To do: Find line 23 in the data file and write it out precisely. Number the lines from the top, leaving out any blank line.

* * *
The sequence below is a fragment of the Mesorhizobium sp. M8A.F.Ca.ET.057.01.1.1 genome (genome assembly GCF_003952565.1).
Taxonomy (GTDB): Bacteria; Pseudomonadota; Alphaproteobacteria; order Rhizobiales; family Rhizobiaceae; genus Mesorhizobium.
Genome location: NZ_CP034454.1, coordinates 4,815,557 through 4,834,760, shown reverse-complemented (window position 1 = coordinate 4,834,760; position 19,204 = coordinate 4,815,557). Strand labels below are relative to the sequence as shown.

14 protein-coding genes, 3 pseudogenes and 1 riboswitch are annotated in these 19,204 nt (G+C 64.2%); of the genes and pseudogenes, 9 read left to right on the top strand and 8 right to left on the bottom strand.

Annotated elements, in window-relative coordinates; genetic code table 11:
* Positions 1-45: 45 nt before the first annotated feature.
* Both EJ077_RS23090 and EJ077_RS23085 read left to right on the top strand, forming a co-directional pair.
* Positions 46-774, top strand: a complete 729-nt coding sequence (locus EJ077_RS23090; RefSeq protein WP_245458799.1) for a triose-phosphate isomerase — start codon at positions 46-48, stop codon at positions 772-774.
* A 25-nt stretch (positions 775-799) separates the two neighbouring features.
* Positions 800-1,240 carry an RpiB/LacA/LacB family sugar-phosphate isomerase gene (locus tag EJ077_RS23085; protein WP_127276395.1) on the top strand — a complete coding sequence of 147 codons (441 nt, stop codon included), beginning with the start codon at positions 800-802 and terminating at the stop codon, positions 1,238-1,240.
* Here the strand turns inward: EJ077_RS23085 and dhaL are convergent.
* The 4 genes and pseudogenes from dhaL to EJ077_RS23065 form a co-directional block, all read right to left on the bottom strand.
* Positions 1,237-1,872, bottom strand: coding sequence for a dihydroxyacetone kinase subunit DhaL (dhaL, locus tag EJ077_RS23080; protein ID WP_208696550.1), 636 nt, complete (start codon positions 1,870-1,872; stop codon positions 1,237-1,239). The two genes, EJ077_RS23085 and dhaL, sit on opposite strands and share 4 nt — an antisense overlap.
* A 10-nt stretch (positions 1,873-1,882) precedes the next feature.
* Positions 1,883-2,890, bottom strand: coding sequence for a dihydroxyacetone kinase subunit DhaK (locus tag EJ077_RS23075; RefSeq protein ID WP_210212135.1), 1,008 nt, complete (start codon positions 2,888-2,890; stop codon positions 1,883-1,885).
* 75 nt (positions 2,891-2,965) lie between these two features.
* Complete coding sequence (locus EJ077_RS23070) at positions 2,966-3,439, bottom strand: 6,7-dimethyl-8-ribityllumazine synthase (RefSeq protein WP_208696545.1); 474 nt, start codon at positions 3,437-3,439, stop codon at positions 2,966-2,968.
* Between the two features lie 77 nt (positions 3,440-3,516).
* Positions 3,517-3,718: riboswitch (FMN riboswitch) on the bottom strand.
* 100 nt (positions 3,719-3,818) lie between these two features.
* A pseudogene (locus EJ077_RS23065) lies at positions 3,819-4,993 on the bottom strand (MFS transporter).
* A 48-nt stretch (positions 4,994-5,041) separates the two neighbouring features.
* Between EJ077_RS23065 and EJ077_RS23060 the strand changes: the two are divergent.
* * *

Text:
* Between EJ077_RS23065 and EJ077_RS23060 the strand changes: the two are divergent.